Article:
Dear Editor – The problem of short bus routes has been around for a while now and it has been a ‘Thorn in the Flesh’, a ‘Pain in the Neck’ and a ‘Kick in the Guts’ to all of us; while those causing it are enjoying seeing the public suffer.
It has affected our economy, especially in Honiara as people are making it an excuse to get to work late resulting in under performance due to working less hours than expected (i.e. eight hours a day).
I have been in some occasions sitting in the vans and heard those drivers joking about the routes, laughing when they saw the public struggling to get into their little vans which at times instead of fourteen seats for passengers became ten or less causing someone to squeeze with their checkers/conductors.
I once asked a City Councillor about this issue and all he said was it’s up to the Ministry of Infrastructure Development as they are the ones looking after the highway.
The idea behind me asking him was to see if the City Council, which collects money from vehicle owners besides MID, to team up together and work on a policy or create an authority which regulates how the Road Transport system especially in Honiara should be operated.
I find it not only ridiculous but very annoying to say the least when the government and the Honiara City Council could get money from vehicle owners and the public through fees, licenses, tax and other levies and yet are too ignorant to address an issue which when one diligently study, is actually a national issue.
We want to improve our tourism sector, yet, transportation is a very vital part and parcel of this sector which needs to be improved.
Tourist boats only berth at Point Cruz for a few hours then leave again.
If the transport sector is not improved then we are telling our visitors, ‘this the last time I’d visit Solomon Islands again’.
When you do not have a regulatory system in place, then you would expect ‘Peter, Paul and Mary’ to do whatever they want, whenever they want it.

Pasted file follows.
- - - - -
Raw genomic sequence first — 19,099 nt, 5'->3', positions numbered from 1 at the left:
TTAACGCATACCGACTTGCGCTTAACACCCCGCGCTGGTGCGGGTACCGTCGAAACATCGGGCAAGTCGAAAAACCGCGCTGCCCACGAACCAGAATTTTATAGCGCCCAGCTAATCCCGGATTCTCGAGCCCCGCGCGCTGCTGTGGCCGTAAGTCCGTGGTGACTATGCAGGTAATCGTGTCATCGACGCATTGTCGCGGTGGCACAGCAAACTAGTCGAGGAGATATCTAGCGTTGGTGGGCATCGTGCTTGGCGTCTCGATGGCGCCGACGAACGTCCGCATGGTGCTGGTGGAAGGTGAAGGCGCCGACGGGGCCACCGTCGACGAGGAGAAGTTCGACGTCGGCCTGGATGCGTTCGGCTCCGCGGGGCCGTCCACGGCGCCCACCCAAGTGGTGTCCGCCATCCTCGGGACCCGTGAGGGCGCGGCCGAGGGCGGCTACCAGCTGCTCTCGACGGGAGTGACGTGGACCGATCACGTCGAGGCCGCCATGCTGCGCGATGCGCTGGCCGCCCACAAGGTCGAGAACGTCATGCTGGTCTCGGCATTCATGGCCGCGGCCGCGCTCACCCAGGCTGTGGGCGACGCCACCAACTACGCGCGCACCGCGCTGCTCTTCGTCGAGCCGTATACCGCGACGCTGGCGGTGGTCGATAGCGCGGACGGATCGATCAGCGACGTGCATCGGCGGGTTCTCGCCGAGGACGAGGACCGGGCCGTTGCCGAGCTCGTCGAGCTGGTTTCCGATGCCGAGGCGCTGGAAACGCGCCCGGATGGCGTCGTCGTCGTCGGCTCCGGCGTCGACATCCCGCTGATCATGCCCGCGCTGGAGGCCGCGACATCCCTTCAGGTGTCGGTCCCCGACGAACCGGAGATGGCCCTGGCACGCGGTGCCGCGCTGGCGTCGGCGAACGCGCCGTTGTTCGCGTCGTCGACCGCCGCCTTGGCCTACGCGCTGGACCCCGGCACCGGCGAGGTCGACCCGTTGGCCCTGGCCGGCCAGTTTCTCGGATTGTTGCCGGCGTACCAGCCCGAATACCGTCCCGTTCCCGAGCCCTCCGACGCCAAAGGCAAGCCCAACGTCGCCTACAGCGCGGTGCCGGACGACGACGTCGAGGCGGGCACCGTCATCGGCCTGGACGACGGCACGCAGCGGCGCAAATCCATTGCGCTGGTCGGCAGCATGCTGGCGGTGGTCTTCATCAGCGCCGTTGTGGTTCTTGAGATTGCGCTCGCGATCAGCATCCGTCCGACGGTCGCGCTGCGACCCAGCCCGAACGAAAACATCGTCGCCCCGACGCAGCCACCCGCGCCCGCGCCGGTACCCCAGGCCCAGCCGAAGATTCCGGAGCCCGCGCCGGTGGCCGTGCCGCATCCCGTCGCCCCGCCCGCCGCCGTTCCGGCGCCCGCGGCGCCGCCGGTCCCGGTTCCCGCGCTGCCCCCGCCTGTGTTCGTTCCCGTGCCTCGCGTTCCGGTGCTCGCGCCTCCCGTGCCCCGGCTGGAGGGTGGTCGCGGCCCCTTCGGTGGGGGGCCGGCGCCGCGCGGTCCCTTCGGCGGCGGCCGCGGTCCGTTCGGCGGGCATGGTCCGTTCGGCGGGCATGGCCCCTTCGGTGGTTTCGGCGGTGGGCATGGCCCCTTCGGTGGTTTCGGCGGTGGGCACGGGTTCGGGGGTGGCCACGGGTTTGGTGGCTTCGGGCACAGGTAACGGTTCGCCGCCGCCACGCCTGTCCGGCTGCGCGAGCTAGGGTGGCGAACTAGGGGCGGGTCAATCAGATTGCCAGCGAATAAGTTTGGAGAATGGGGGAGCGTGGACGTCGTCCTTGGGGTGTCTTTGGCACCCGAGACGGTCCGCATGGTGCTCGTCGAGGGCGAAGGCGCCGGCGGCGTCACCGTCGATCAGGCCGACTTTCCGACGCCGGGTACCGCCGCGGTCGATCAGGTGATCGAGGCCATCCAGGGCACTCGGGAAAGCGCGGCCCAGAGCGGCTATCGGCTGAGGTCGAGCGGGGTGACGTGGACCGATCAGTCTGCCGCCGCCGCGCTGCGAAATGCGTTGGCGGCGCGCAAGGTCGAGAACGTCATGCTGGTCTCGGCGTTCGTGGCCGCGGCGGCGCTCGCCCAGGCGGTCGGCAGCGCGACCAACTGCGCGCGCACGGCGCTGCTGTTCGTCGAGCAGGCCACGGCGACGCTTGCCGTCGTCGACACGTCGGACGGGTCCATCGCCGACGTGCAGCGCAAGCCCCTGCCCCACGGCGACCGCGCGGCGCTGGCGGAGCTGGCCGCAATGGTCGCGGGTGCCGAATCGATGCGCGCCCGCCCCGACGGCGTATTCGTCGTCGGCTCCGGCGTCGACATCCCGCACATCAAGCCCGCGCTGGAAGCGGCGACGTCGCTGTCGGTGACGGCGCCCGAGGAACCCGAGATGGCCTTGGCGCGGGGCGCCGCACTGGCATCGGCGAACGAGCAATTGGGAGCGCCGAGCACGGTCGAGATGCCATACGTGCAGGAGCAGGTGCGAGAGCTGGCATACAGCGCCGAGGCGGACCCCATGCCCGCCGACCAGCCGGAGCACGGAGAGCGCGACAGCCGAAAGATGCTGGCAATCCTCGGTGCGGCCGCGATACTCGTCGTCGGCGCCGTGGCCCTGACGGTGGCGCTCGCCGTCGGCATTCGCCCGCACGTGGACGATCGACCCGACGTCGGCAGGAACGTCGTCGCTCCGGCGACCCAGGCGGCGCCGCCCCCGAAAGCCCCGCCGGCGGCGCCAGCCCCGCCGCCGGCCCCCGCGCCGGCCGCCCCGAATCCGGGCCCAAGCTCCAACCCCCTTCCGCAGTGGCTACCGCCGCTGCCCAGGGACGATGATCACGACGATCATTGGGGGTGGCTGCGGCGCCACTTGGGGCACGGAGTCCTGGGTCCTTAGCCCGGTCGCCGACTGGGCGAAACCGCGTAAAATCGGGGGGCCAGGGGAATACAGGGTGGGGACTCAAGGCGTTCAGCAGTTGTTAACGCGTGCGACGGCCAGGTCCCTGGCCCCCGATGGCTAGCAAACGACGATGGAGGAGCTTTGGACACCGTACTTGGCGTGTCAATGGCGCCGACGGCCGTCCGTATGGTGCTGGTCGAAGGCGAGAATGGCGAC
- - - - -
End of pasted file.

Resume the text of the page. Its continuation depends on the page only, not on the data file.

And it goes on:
This is the only country in the Pacific where people just do whatever they want to do with transportation without proper checks and balances.
Now according to the Chinese people owning buses, I thought this is one business area that is supposed to be left for indigenous people of this country to engage in, so with taxi service.
This is a sector which the government should assist indigenous people with, through capital and expert advice on how to operate it; seeing the public transport system here is not provided by the government nor the Honiara City Council as other countries do.
However, competition is good for customers and business owners as the old adage ‘competition is the name of the game’ goes in the business world.
But, if you regulate how it should be operated, then competition in a controlled environment is healthy for both consumers and business owners alike.
I haven’t seen or heard what the outcome of a task force set up to look into this issue have come with, but at that point in time, the bus owners were complaining about the traffic congestion in Honiara. I believe it still is a nightmare as we speak.
If this is the real cause of the problem, then let’s play wait and see until the road improvement is done and then reassess whether it’s true or not.
Whether the bus owners really provide a service or are just out there to grab people’s money.
We have come a long way, yet we haven’t grown up and mature as leaders.
Leaders who would seek the best interests of the citizens of this country and have the political will to do their best to address those interests.
I’d finally call on you responsible authorities as it behooved us to see into this problem and be proactive and address it amicably.
Those that want to do otherwise should be stopped from operating public transport as it would not be in the best interests of the public and especially Honiara residents.
Nadi, Fiji Islands